With three short sentences in this week’s issue of Sports Illustrated, Jason Collins became the first pro athlete to announce to the world that he is gay. With those three sentences — “I’m a 34-year-old NBA center. I’m black. And I’m gay.” — Collins has joined a growing cacophony of (and this is significant) black voices, from the last outposts of homophobia, the hyper-masculine arenas of professional team sports and rap and R&B music. He joins the likes of grammy award winning musician Frank Ocean and rapper Angel Haze, who have casually and unapolegetically mentioned their homosexuality and bisexuality to the world, almost in passing, as though being gay or bisexual were natural ways to be — which, of course they are. Ocean’s and Haze’s nonchalance are sweet, beautiful, powerful things. Chalk it up to their youth. Haze is 21, Ocean is 25, which makes them the first generation to live their whole lives in a time when people were out.
Collins is 34 and it shows, in both the formal nature of his announcement and the traditional forum in which it appeared. This is not to diminish the power of Collins’ announcement. It is to recognize what it means that he lived so long in the closet before coming out. Times they are a changing, as Ocean and Haze’s ease with their own sexuality makes clear. They didn’t exit the closet because they were never in.
Collins, Ocean and Haze do have one thing in common. They are all African-Americans who took a risk in being out. To appreciate the magnitude of the risk, you need only understand that the African-American community (as well as the Evangelical Christian community) have been slow to embrace the lesbian, gay, bisexual and transgendered (LGBT). That is changing, of course, with lightning speed. Under the leadership of Benjamin Jealous, the NAACP came out in support of Marriage Equality last year. President Obama, whose second inaugural address connected the dots between women’s rights, Civil Rights and gay and lesbian rights, has been a champion of gay & lesbian rights. Even Snoop Lion (formerly known as Snoop Dogg) has gotten on the band wagon with his vocal his support of the LGBT community. In an interview with VH1′s Big Morning Buzz host Carrie Keagan, Snoop Lion predicted that “in the near future [acceptance of gay and lesbian artist in hip hop] will happen because everybody is open for everything. It’s so much race relations going on, it’s so much unification going on in music and in life in general. We have people crossing up and becoming a part of each other’s culture.”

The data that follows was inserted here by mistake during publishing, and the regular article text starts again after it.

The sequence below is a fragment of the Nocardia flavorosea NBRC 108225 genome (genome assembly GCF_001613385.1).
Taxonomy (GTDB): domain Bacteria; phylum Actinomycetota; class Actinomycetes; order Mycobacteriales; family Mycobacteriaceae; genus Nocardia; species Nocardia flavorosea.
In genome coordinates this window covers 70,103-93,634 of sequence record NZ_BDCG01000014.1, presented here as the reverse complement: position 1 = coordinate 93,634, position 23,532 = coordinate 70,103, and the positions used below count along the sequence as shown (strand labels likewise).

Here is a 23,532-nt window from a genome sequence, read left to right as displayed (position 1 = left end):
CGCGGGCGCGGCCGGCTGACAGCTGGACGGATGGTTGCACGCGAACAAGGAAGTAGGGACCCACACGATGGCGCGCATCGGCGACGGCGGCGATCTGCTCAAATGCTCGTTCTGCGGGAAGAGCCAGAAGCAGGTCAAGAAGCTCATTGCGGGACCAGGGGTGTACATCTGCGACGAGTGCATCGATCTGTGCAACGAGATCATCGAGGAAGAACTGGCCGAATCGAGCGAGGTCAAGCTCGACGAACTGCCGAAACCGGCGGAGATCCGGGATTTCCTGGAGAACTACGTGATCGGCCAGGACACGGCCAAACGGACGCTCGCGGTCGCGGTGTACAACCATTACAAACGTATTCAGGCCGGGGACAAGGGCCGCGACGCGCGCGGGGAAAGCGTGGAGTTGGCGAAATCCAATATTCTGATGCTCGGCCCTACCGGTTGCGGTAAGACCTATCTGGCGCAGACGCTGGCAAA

From the mouths of Lions. The Interconnectedness Revolution (as I call it) has begun, and athletes and musicians like Collins, Ocean and Haze are leading the way.
PHOTOGRAPHY via Fox Sports, The Angel Haze Official Website and The New York Times
PAULA PURYEAR is a Lawyer, Film & Television writer, HuffPoster and Founder of Revel In It Mag.